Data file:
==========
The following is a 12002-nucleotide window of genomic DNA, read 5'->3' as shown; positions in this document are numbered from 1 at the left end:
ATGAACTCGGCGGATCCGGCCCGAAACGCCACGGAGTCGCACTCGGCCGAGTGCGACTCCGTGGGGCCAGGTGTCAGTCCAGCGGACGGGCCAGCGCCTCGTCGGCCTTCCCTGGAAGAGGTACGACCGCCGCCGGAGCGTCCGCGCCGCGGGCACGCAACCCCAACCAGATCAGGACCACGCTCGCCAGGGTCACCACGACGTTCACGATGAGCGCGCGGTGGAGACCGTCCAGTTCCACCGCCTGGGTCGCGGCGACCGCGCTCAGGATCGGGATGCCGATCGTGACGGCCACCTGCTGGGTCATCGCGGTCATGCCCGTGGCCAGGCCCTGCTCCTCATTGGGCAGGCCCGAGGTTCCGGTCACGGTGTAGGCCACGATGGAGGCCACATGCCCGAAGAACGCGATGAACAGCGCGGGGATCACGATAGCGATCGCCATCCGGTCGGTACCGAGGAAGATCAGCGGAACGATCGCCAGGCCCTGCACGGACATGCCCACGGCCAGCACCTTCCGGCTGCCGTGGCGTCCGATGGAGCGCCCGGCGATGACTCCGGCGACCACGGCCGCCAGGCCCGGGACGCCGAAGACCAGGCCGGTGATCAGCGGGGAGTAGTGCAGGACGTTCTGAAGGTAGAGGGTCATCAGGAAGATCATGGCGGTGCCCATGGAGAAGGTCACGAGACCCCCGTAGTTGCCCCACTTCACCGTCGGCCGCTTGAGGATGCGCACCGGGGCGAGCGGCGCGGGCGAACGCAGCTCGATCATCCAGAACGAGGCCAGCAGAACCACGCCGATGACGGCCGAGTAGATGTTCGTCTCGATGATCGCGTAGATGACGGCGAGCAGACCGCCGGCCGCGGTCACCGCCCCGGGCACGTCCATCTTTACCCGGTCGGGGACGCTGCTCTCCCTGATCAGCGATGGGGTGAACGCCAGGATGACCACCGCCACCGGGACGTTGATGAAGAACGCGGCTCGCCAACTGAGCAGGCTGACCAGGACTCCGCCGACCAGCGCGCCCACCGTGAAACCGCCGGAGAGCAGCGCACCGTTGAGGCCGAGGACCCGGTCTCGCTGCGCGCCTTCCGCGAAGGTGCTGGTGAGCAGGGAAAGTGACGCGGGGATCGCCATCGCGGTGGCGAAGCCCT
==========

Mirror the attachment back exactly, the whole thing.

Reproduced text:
The following is a 12002-nucleotide window of genomic DNA, read 5'->3' as shown; positions in this document are numbered from 1 at the left end:
ATGAACTCGGCGGATCCGGCCCGAAACGCCACGGAGTCGCACTCGGCCGAGTGCGACTCCGTGGGGCCAGGTGTCAGTCCAGCGGACGGGCCAGCGCCTCGTCGGCCTTCCCTGGAAGAGGTACGACCGCCGCCGGAGCGTCCGCGCCGCGGGCACGCAACCCCAACCAGATCAGGACCACGCTCGCCAGGGTCACCACGACGTTCACGATGAGCGCGCGGTGGAGACCGTCCAGTTCCACCGCCTGGGTCGCGGCGACCGCGCTCAGGATCGGGATGCCGATCGTGACGGCCACCTGCTGGGTCATCGCGGTCATGCCCGTGGCCAGGCCCTGCTCCTCATTGGGCAGGCCCGAGGTTCCGGTCACGGTGTAGGCCACGATGGAGGCCACATGCCCGAAGAACGCGATGAACAGCGCGGGGATCACGATAGCGATCGCCATCCGGTCGGTACCGAGGAAGATCAGCGGAACGATCGCCAGGCCCTGCACGGACATGCCCACGGCCAGCACCTTCCGGCTGCCGTGGCGTCCGATGGAGCGCCCGGCGATGACTCCGGCGACCACGGCCGCCAGGCCCGGGACGCCGAAGACCAGGCCGGTGATCAGCGGGGAGTAGTGCAGGACGTTCTGAAGGTAGAGGGTCATCAGGAAGATCATGGCGGTGCCCATGGAGAAGGTCACGAGACCCCCGTAGTTGCCCCACTTCACCGTCGGCCGCTTGAGGATGCGCACCGGGGCGAGCGGCGCGGGCGAACGCAGCTCGATCATCCAGAACGAGGCCAGCAGAACCACGCCGATGACGGCCGAGTAGATGTTCGTCTCGATGATCGCGTAGATGACGGCGAGCAGACCGCCGGCCGCGGTCACCGCCCCGGGCACGTCCATCTTTACCCGGTCGGGGACGCTGCTCTCCCTGATCAGCGATGGGGTGAACGCCAGGATGACCACCGCCACCGGGACGTTGATGAAGAACGCGGCTCGCCAACTGAGCAGGCTGACCAGGACTCCGCCGACCAGCGCGCCCACCGTGAAACCGCCGGAGAGCAGCGCACCGTTGAGGCCGAGGACCCGGTCTCGCTGCGCGCCTTCCGCGAAGGTGCTGGTGAGCAGGGAAAGTGACGCGGGGATCGCCATCGCGGTGGCGAAGCCCT